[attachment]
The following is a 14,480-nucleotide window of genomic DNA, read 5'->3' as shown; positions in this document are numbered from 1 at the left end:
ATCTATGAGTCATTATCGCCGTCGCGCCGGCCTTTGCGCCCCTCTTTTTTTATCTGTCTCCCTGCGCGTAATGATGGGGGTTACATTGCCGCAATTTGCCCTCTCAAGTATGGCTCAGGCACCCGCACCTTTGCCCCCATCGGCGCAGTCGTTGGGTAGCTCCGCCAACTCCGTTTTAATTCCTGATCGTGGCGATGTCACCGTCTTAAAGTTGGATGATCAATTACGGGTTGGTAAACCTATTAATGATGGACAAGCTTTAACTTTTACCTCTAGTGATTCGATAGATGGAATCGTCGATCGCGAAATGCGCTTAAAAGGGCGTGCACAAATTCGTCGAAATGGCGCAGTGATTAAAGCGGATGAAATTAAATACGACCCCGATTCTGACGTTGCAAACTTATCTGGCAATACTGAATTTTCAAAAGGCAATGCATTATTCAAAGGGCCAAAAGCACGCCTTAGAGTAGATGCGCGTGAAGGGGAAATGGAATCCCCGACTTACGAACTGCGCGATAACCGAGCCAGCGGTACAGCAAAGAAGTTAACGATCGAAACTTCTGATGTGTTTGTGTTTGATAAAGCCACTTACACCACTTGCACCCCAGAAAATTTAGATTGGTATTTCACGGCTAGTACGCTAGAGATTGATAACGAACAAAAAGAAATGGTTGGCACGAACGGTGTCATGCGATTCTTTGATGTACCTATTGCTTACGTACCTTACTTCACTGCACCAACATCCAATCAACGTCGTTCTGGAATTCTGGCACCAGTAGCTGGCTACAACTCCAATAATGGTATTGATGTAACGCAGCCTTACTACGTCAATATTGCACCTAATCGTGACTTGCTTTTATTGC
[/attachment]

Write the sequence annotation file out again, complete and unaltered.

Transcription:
The following is a 14,480-nucleotide window of genomic DNA, read 5'->3' as shown; positions in this document are numbered from 1 at the left end:
ATCTATGAGTCATTATCGCCGTCGCGCCGGCCTTTGCGCCCCTCTTTTTTTATCTGTCTCCCTGCGCGTAATGATGGGGGTTACATTGCCGCAATTTGCCCTCTCAAGTATGGCTCAGGCACCCGCACCTTTGCCCCCATCGGCGCAGTCGTTGGGTAGCTCCGCCAACTCCGTTTTAATTCCTGATCGTGGCGATGTCACCGTCTTAAAGTTGGATGATCAATTACGGGTTGGTAAACCTATTAATGATGGACAAGCTTTAACTTTTACCTCTAGTGATTCGATAGATGGAATCGTCGATCGCGAAATGCGCTTAAAAGGGCGTGCACAAATTCGTCGAAATGGCGCAGTGATTAAAGCGGATGAAATTAAATACGACCCCGATTCTGACGTTGCAAACTTATCTGGCAATACTGAATTTTCAAAAGGCAATGCATTATTCAAAGGGCCAAAAGCACGCCTTAGAGTAGATGCGCGTGAAGGGGAAATGGAATCCCCGACTTACGAACTGCGCGATAACCGAGCCAGCGGTACAGCAAAGAAGTTAACGATCGAAACTTCTGATGTGTTTGTGTTTGATAAAGCCACTTACACCACTTGCACCCCAGAAAATTTAGATTGGTATTTCACGGCTAGTACGCTAGAGATTGATAACGAACAAAAAGAAATGGTTGGCACGAACGGTGTCATGCGATTCTTTGATGTACCTATTGCTTACGTACCTTACTTCACTGCACCAACATCCAATCAACGTCGTTCTGGAATTCTGGCACCAGTAGCTGGCTACAACTCCAATAATGGTATTGATGTAACGCAGCCTTACTACGTCAATATTGCACCTAATCGTGACTTGCTTTTATTGC